Hollander also refers to “the loose-end of Gwendolen’s future” at the end of her essay (96). Okay, so I did like the ending, for the record. The reader does get to see Gwendolen achieve a fuller complexity in the last 50 odd pages, if only in the crushing of her hope that Deronda might requite her love for him (Am I the only one that wanted Gwendolen and Daniel to be romantically involved? I knew it would never happen. And I knew it probably would have been a disaster. But that did not stop me from wanting it to happen). Did Eliot really end the novel for generic reasons as Hollander asserts? Why didn’t Eliot give a more complete depiction of how Gwendolen and Deronda manage in their respective lives? Ending it the way she does, Eliot does leave the reader with Gwendolen’s words near the end “I said…I said…it should better…better with me…for having known you” (691). I believe Gwendolen’s words; though she is sobbing because Daniel is marrying Mirah and leaving the country, she believes she is a better person for knowing Deronda.

There is another question that I have about the end of the novel. Why didn’t Mrs. Glasher make an appearance once Grandcourt died? Granted, such a scene could have caused a fight. Yet it could have provided an opportunity for Gwendolen to feature her hard won humility in avoiding a fight. She could have expressed her penitence for having married Grandcourt, which could have provided more resolution regarding their respective involvements with Grandcourt. The financial issues surrounding his will get settled. Why not the relational and emotional issues?

Eliot, George. Daniel Deronda. Oxford: Oxford UP, 2009.

Hollander, Rachel. “Daniel Deronda and the Ethics of Alterity.” Literature Interpretation Theory, 16: 75-99, 2005.

“I’m Texting and I Know It”

As we look at Daniel Deronda, we begin to see a lot of characters staring around. If they are not gaping at themselves (yes, Miss Harleth, please stand up), they are gazing at each other. I mean, not gazing at one another with puppy dog eyes (with one exception—Rex, down boy!). I am talking about the piercing sort of gaze that can either prophetically envision all that will come to pass, instantly see into a person’s soul, or be used as a cool way of warding off bullies (Deronda, I am looking at you).

Why is this all this gazing around important? Mary Poovey, in her book Uneven Developments, observes that texts embody ideology. Indeed, “texts give the values and structures of values that constitute ideology body—that is, they embody them for and in the subjects who read” (17). Poovey is discussing the ideologies that are embodied in the texts that readers read. In Daniel Deronda, there appears to be a meta-texting going on. The text that the reader is reading is full of characters that are reading other texts, the characters in the novel.

Gazing in Daniel Deronda begins with the novel’s first words, where Deronda considers Gwendolen’s beauty and glance toward him (3). He is uncertain of how to interpret what he sees, though he senses their is evil in it. She, however, is more certain; she posits that Deronda has placed “an evil eye” upon her (6). Both turn out to be wrong, I would argue, though Deronda’s vision is the finer of the two. His perceptiveness with Gwendolen continues throughout the narrative, using “his usual directness of gaze—a large-eyed gravity, innocent of any intention” (280). Moreover, we see Deronda’s clear vision of Mirah’s human worth, even when she is in despair and near suicide (159). In fact, he is enraptured by her beauty, hearing her sing for the first time is a representative example, where he positions himself to watch her sing, but must avert his eyes “to seclude the melody in darkness” (314). Finally, the narrator alludes to his “prophetic vision” as he embarks upon his relationship with Ezra Cohen (320).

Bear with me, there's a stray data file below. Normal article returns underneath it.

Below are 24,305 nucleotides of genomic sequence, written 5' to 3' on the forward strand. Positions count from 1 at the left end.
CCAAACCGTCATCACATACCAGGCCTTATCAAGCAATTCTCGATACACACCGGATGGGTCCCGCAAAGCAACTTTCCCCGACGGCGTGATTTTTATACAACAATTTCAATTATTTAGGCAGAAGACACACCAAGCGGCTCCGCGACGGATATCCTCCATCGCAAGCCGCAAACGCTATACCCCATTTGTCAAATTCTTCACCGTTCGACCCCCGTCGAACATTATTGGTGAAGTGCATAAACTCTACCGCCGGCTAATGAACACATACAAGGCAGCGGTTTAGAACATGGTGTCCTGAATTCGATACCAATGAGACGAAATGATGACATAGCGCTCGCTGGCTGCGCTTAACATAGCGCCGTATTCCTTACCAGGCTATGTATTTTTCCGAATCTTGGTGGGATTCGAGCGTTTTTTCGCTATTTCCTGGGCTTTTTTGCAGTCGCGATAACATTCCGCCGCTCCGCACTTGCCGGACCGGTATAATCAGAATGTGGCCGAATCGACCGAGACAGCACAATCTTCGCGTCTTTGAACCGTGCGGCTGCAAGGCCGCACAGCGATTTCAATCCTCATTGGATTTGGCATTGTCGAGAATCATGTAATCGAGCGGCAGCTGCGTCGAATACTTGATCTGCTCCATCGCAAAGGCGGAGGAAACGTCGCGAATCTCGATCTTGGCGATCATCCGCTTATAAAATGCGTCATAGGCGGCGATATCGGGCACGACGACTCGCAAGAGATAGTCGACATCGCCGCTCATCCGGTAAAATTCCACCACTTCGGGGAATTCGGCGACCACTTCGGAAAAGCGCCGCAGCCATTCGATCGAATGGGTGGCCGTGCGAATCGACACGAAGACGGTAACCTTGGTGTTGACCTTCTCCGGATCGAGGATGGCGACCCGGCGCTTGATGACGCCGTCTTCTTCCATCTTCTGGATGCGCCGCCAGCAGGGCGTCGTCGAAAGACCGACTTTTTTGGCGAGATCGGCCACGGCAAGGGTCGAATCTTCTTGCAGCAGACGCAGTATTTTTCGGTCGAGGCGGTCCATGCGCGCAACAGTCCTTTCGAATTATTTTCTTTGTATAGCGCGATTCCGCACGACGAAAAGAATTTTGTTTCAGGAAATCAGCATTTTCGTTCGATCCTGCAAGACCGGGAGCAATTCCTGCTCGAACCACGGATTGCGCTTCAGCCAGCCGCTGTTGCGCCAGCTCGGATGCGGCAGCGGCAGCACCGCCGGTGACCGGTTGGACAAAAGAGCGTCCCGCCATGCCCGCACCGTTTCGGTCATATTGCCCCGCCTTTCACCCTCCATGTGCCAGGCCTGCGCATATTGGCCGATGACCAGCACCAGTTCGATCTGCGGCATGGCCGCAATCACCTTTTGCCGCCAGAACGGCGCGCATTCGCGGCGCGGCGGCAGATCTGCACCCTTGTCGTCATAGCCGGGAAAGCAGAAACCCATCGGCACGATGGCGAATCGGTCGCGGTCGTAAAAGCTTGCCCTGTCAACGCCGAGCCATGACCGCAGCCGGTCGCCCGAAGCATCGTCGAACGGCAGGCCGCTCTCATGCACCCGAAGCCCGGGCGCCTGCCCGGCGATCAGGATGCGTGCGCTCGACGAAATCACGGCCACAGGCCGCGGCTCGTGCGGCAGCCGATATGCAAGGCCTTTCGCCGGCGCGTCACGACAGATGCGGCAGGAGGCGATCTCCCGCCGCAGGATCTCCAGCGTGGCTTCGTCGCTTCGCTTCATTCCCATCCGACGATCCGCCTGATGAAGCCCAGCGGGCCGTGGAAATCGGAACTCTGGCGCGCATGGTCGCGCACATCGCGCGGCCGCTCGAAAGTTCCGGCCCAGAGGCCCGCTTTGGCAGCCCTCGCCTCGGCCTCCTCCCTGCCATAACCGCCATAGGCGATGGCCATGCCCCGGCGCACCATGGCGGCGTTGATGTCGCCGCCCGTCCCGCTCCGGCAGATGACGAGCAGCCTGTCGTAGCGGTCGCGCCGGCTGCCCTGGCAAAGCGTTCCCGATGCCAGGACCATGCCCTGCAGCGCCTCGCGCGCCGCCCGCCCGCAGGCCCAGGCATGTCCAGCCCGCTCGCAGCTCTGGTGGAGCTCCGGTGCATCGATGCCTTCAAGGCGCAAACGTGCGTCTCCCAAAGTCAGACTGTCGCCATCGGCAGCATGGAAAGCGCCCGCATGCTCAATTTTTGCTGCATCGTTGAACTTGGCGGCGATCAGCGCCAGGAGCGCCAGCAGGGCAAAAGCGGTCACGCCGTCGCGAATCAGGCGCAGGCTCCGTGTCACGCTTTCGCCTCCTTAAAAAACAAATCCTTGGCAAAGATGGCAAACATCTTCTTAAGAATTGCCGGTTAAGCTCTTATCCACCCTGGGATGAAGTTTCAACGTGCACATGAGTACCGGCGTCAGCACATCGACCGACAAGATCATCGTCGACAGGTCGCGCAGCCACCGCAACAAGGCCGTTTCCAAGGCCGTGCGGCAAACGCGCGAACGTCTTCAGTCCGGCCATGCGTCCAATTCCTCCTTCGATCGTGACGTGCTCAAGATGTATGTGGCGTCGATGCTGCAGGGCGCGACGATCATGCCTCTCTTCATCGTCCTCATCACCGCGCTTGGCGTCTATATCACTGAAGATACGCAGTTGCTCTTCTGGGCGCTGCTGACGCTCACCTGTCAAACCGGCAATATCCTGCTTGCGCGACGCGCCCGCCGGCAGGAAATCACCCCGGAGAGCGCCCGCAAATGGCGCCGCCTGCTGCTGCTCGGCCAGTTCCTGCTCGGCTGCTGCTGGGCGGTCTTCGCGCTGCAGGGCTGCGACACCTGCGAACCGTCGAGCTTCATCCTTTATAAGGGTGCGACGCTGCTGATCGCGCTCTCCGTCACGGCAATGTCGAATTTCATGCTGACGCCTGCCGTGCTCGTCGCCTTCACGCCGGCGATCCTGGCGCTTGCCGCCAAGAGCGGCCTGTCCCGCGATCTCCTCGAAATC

Gwendolen’s gaze is often turned inward. We see this throughout the first book, though we see it later in the story as well; for example, when she is about to speak with Klesmer about becoming a singer, she gazes at herself in the mirror (214). Because of her mother’s “habit of indulgent tenderness” with her, can she be entirely at fault for her selfishness? (233) Do we not feel inclined to root for her transformation because of the suffering she endures, both at the hands of her gem of a husband and through the guilt she feels toward Mrs. Glasher?

One matter this gazing seems to effect is gender. Klesmer’s “terribly omniscient eyes” allow him to view Gwendolen as a whole person, not simply a beautiful woman (215). Moreover, Eliot seems to depict Klesmer as a character subverting gender norms, through his music, which is a feminine concern, for “French and music, the two justifying accomplishments of a young lady” (31). Yet he keeps his eyes focused on his music, which is the cornerstone of his relationship with Catherine Arrowpoint. Catherine is similarly subversive, as she marries for love and below her station, something that gentlewomen rarely did. Moreover, the respective gazes of Gwendolen and Deronda add complexity to their gender identity. Gwendolen’s vision of the world gains complexity through her suffering, ”Her griefs were feminine; but to her as a woman they were not the less hard to bear, and she felt an equal right to the Promethean tone” (235). Deronda’s gaze “moved by an affectionateness such as we are apt to call feminine, disposing him to yield in ordinary details, while he had certain inflexibility of judgement, an independence of opinion, held to be rightfully masculine” (271). It seems, then, that part of Eliot’s vision was to add dimension to the depiction of gender.


Eliot, George. Daniel Deronda. Oxford: Oxford UP, 2009.

Poovey, Mary. Uneven Developments: The Ideological Work of Gender in Mid-Victorian England. Chicago: The University of Chicago Press, 1988.

From Bobbins to Proper Top*

It is only a matter of time before we see Mary Barton as a major motion picture. I mean, we have the lovable, suffering underdogs (everyone not named Carson), the villains (everyone named Carson), romance that is long deferred (Mary and Jem; Margaret and Will), a shoot-first maverick who does bad things that we come to love in the end (John Barton), and so on. If this film were set in contemporary Manchester, imagine the possibilities with the Mancunian dialect. Mary talking to Job about traveling to Liverpool to find Will might say: “Ah, Job, me heads in biscuits. Am I off my trolley to look for Will? Will the search be a proper top, or will it be for nish?” To which Job would reply, “Ah, stop your skriking, child. You are no knapper, but will the Scousers aid you in finding that bowat is beyond me.*”